This RCBS primer pocket swager fits in a single-stage press and removes the crimp from both large and small primer pockets.
Unlike swaging, reaming removes metal from the primer pocket by cutting it out rather than displacing it. Reaming is as effective as swaging, but it is typically slower when done by hand. However, there are ways to motorize the process (which speeds things up considerably). Additionally, there are dedicated reaming tools for primer pockets, but I've always had good luck using the RCBS tool intended for neck chamfering. With the case in one hand and the reamer in the other, a firm press into the primer pocket and a couple of coordinated twists will usually do the trick. Using a motorized system, start with a light touch, evaluate the results, and aim for consistency.
Primer pocket crimps can be removed by reaming, here with an RCBS neck chamfering tool.
CAUTION AND FINAL THOUGHTS
As with swaging, reaming a primer pocket can be overdone, leaving the primer pocket too large and the primer not sufficiently supported. Either process takes a little trial and error to get the tooling set correctly or develop a feel for how much metal to remove. It's always best to process one or two cases first, then try and seat a few primers, determining by feel if they seat into the pocket about the same as in a non-crimped case. Once the correct amount of swaging/reaming has been nailed down, only then should you process cases in quantity.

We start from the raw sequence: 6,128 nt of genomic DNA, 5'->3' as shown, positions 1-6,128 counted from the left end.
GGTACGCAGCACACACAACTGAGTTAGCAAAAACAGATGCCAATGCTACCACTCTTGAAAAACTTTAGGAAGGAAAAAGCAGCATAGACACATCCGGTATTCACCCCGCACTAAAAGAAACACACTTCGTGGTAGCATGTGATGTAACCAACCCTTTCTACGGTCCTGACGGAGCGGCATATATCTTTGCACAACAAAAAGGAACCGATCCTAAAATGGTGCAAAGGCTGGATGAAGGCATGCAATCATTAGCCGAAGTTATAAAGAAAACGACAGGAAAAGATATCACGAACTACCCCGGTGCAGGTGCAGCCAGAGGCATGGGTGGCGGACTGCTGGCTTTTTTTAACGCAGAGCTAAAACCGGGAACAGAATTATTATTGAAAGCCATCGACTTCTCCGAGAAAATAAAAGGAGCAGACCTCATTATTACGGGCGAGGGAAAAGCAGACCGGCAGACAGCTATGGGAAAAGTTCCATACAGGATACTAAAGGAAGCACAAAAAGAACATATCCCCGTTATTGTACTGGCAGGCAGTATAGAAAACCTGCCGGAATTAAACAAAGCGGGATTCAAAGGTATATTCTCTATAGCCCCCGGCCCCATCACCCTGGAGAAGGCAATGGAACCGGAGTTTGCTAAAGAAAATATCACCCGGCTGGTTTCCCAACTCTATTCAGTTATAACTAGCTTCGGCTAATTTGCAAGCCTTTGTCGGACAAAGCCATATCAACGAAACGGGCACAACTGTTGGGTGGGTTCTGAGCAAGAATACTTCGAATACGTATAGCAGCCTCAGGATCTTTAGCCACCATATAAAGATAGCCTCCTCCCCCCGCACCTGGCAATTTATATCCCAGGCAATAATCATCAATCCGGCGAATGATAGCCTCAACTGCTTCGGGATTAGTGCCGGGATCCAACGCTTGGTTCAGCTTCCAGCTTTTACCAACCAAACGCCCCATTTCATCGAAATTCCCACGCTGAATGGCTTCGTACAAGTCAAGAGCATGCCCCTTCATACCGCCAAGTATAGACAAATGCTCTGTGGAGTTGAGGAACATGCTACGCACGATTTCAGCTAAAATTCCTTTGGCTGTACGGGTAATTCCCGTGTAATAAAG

It's also worth mentioning that many cases with crimped pockets originate from military-spec ammo. These cases can be of heavier construction to withstand the rigors of use in automatic firearms. Therefore, they may have reduced internal capacity. Always check for this when encountering cases with crimped primer pockets, as it may be necessary to reduce powder charges to maintain safe pressure levels.
Considering the cartridge case is the most expensive component in a round of ammunition, any savings regarding it can pay off dramatically. And if it means removing the crimp from some primer pockets to get that saving, it's usually well worth the time and effort involved.
Getting ready to send some reloads down range.
RELOADING RESOURCES FROM MDT
- 6mm GT Load Development
- Ultimate Reloader 6GT Precision
- Fire Forming and Loading 223 AI
- Loading 6GT with Hodgdon H4350
- Loading 6MM ARC AND .223 Remington with a Dillion Progressive Press
- A Look at Reduced Loads
- Crimping Handloads
- Scavenging Brass
ABOUT THE AUTHOR
Al Voth calls himself a "student of the gun." Retired from a 35-year career in law enforcement, including nine years on an Emergency Response Team, he now works as an editor, freelance writer, and photographer and keeps active as a consultant in the field he most recently left behind—forensic firearm examination. He is a court-qualified expert in that forensic discipline, having worked in that capacity in three countries. These days, when he's not working, you'll likely find him hunting varmints and predators (the 4-legged variety).